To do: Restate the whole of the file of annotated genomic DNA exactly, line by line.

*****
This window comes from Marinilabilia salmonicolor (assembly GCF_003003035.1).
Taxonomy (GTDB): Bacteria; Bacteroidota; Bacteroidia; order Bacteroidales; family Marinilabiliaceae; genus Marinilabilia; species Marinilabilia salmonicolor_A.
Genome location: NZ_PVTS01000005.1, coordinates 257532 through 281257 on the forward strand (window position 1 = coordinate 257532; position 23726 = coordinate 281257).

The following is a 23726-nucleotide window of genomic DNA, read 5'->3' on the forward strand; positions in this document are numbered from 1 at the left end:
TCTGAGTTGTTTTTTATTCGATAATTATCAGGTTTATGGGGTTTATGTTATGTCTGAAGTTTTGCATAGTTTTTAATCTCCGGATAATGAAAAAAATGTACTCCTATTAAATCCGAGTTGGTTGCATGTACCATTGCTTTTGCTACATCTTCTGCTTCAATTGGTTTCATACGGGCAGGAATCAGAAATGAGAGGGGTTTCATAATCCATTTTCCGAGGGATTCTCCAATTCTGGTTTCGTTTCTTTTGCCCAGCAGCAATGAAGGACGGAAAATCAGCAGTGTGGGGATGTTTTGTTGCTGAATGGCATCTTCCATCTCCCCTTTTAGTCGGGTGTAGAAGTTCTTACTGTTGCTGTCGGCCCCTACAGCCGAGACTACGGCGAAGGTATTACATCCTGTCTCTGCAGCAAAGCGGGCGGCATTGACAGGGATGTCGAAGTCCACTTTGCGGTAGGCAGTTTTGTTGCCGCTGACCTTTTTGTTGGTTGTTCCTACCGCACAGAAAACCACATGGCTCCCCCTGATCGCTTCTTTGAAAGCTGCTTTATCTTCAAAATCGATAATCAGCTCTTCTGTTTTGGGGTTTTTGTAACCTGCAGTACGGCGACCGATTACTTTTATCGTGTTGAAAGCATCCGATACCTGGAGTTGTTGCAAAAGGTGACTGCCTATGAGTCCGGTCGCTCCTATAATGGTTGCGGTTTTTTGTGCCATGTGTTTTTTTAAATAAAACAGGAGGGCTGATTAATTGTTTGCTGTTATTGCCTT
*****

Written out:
This window comes from Marinilabilia salmonicolor (assembly GCF_003003035.1).
Taxonomy (GTDB): Bacteria; Bacteroidota; Bacteroidia; order Bacteroidales; family Marinilabiliaceae; genus Marinilabilia; species Marinilabilia salmonicolor_A.
Genome location: NZ_PVTS01000005.1, coordinates 257532 through 281257 on the forward strand (window position 1 = coordinate 257532; position 23726 = coordinate 281257).

The following is a 23726-nucleotide window of genomic DNA, read 5'->3' on the forward strand; positions in this document are numbered from 1 at the left end:
TCTGAGTTGTTTTTTATTCGATAATTATCAGGTTTATGGGGTTTATGTTATGTCTGAAGTTTTGCATAGTTTTTAATCTCCGGATAATGAAAAAAATGTACTCCTATTAAATCCGAGTTGGTTGCATGTACCATTGCTTTTGCTACATCTTCTGCTTCAATTGGTTTCATACGGGCAGGAATCAGAAATGAGAGGGGTTTCATAATCCATTTTCCGAGGGATTCTCCAATTCTGGTTTCGTTTCTTTTGCCCAGCAGCAATGAAGGACGGAAAATCAGCAGTGTGGGGATGTTTTGTTGCTGAATGGCATCTTCCATCTCCCCTTTTAGTCGGGTGTAGAAGTTCTTACTGTTGCTGTCGGCCCCTACAGCCGAGACTACGGCGAAGGTATTACATCCTGTCTCTGCAGCAAAGCGGGCGGCATTGACAGGGATGTCGAAGTCCACTTTGCGGTAGGCAGTTTTGTTGCCGCTGACCTTTTTGTTGGTTGTTCCTACCGCACAGAAAACCACATGGCTCCCCCTGATCGCTTCTTTGAAAGCTGCTTTATCTTCAAAATCGATAATCAGCTCTTCTGTTTTGGGGTTTTTGTAACCTGCAGTACGGCGACCGATTACTTTTATCGTGTTGAAAGCATCCGATACCTGGAGTTGTTGCAAAAGGTGACTGCCTATGAGTCCGGTCGCTCCTATAATGGTTGCGGTTTTTTGTGCCATGTGTTTTTTTAAATAAAACAGGAGGGCTGATTAATTGTTTGCTGTTATTGCCTT